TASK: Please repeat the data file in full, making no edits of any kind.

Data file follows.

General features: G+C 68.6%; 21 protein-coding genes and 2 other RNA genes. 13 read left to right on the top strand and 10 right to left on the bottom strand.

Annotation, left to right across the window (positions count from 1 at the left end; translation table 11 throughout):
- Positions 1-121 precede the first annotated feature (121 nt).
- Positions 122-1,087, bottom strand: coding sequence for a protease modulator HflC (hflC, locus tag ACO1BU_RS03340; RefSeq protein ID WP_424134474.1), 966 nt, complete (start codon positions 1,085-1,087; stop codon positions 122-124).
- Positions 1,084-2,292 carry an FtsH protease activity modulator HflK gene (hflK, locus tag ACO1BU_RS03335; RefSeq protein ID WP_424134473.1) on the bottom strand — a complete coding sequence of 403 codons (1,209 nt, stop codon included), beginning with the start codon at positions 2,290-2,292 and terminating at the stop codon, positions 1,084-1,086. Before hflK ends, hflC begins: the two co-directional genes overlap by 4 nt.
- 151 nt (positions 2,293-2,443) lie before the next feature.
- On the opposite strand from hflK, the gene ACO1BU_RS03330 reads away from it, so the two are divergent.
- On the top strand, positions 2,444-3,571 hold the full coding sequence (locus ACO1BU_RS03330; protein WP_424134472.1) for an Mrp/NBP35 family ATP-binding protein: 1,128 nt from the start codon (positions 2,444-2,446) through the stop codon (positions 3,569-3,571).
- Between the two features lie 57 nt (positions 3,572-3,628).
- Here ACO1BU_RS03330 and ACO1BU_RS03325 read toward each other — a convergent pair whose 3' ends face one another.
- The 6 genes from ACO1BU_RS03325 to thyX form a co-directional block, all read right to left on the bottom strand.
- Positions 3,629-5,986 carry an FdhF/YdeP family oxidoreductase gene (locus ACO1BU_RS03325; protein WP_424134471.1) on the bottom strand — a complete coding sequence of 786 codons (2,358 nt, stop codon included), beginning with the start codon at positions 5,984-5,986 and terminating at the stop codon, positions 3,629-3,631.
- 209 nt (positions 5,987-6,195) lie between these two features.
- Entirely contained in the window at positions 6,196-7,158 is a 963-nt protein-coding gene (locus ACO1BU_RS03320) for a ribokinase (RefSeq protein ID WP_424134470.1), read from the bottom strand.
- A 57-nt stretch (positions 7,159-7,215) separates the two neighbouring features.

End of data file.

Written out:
General features: G+C 68.6%; 21 protein-coding genes and 2 other RNA genes. 13 read left to right on the top strand and 10 right to left on the bottom strand.

Annotation, left to right across the window (positions count from 1 at the left end; translation table 11 throughout):
- Positions 1-121 precede the first annotated feature (121 nt).
- Positions 122-1,087, bottom strand: coding sequence for a protease modulator HflC (hflC, locus tag ACO1BU_RS03340; RefSeq protein ID WP_424134474.1), 966 nt, complete (start codon positions 1,085-1,087; stop codon positions 122-124).
- Positions 1,084-2,292 carry an FtsH protease activity modulator HflK gene (hflK, locus tag ACO1BU_RS03335; RefSeq protein ID WP_424134473.1) on the bottom strand — a complete coding sequence of 403 codons (1,209 nt, stop codon included), beginning with the start codon at positions 2,290-2,292 and terminating at the stop codon, positions 1,084-1,086. Before hflK ends, hflC begins: the two co-directional genes overlap by 4 nt.
- 151 nt (positions 2,293-2,443) lie before the next feature.
- On the opposite strand from hflK, the gene ACO1BU_RS03330 reads away from it, so the two are divergent.
- On the top strand, positions 2,444-3,571 hold the full coding sequence (locus ACO1BU_RS03330; protein WP_424134472.1) for an Mrp/NBP35 family ATP-binding protein: 1,128 nt from the start codon (positions 2,444-2,446) through the stop codon (positions 3,569-3,571).
- Between the two features lie 57 nt (positions 3,572-3,628).
- Here ACO1BU_RS03330 and ACO1BU_RS03325 read toward each other — a convergent pair whose 3' ends face one another.
- The 6 genes from ACO1BU_RS03325 to thyX form a co-directional block, all read right to left on the bottom strand.
- Positions 3,629-5,986 carry an FdhF/YdeP family oxidoreductase gene (locus ACO1BU_RS03325; protein WP_424134471.1) on the bottom strand — a complete coding sequence of 786 codons (2,358 nt, stop codon included), beginning with the start codon at positions 5,984-5,986 and terminating at the stop codon, positions 3,629-3,631.
- 209 nt (positions 5,987-6,195) lie between these two features.
- Entirely contained in the window at positions 6,196-7,158 is a 963-nt protein-coding gene (locus ACO1BU_RS03320) for a ribokinase (RefSeq protein ID WP_424134470.1), read from the bottom strand.
- A 57-nt stretch (positions 7,159-7,215) separates the two neighbouring features.